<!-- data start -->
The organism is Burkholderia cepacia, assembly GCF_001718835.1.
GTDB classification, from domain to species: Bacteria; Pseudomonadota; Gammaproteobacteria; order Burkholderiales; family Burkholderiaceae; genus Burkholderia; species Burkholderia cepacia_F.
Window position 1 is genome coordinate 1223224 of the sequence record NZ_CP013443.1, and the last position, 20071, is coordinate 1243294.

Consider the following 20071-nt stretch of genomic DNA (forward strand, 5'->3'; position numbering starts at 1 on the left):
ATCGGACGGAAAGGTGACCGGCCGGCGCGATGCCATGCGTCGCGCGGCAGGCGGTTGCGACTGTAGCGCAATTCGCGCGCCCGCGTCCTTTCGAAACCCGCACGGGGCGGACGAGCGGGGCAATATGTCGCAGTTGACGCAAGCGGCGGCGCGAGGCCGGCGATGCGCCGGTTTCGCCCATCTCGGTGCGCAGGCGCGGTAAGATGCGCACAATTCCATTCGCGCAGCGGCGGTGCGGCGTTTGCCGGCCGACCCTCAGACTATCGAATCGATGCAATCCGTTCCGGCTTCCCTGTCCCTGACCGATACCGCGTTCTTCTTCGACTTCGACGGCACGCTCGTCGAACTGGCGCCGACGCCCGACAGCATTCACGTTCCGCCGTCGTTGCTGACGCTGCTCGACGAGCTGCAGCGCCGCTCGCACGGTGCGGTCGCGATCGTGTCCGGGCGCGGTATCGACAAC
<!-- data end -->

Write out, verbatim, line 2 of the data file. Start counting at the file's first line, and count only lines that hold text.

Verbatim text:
GTDB classification, from domain to species: Bacteria; Pseudomonadota; Gammaproteobacteria; order Burkholderiales; family Burkholderiaceae; genus Burkholderia; species Burkholderia cepacia_F.